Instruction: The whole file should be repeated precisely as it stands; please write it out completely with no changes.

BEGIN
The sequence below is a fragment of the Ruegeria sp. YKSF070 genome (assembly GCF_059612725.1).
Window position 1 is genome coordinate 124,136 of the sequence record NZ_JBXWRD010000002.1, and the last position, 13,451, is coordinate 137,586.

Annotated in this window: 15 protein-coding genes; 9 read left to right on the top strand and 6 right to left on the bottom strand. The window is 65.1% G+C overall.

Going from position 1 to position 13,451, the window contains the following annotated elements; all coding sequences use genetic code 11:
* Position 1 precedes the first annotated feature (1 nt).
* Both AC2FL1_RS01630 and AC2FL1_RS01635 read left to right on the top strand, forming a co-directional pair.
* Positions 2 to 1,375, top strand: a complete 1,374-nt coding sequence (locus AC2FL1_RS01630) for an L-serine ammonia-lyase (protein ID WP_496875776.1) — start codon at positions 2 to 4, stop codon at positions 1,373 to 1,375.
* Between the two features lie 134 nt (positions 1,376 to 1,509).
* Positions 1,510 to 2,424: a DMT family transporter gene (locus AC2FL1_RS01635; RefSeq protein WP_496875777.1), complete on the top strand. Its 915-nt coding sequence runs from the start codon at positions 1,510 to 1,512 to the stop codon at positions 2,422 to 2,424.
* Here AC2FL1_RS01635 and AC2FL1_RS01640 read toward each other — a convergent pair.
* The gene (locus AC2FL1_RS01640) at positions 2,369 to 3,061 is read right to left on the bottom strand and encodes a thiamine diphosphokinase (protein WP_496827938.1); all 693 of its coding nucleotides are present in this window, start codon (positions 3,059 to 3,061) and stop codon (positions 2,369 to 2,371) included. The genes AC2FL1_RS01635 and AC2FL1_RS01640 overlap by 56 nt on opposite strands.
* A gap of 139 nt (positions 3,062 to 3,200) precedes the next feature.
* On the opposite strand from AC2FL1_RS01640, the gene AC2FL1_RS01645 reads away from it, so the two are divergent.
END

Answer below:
The sequence below is a fragment of the Ruegeria sp. YKSF070 genome (assembly GCF_059612725.1).
Window position 1 is genome coordinate 124,136 of the sequence record NZ_JBXWRD010000002.1, and the last position, 13,451, is coordinate 137,586.

Annotated in this window: 15 protein-coding genes; 9 read left to right on the top strand and 6 right to left on the bottom strand. The window is 65.1% G+C overall.

Going from position 1 to position 13,451, the window contains the following annotated elements; all coding sequences use genetic code 11:
* Position 1 precedes the first annotated feature (1 nt).
* Both AC2FL1_RS01630 and AC2FL1_RS01635 read left to right on the top strand, forming a co-directional pair.
* Positions 2 to 1,375, top strand: a complete 1,374-nt coding sequence (locus AC2FL1_RS01630) for an L-serine ammonia-lyase (protein ID WP_496875776.1) — start codon at positions 2 to 4, stop codon at positions 1,373 to 1,375.
* Between the two features lie 134 nt (positions 1,376 to 1,509).
* Positions 1,510 to 2,424: a DMT family transporter gene (locus AC2FL1_RS01635; RefSeq protein WP_496875777.1), complete on the top strand. Its 915-nt coding sequence runs from the start codon at positions 1,510 to 1,512 to the stop codon at positions 2,422 to 2,424.
* Here AC2FL1_RS01635 and AC2FL1_RS01640 read toward each other — a convergent pair.
* The gene (locus AC2FL1_RS01640) at positions 2,369 to 3,061 is read right to left on the bottom strand and encodes a thiamine diphosphokinase (protein WP_496827938.1); all 693 of its coding nucleotides are present in this window, start codon (positions 3,059 to 3,061) and stop codon (positions 2,369 to 2,371) included. The genes AC2FL1_RS01635 and AC2FL1_RS01640 overlap by 56 nt on opposite strands.
* A gap of 139 nt (positions 3,062 to 3,200) precedes the next feature.
* On the opposite strand from AC2FL1_RS01640, the gene AC2FL1_RS01645 reads away from it, so the two are divergent.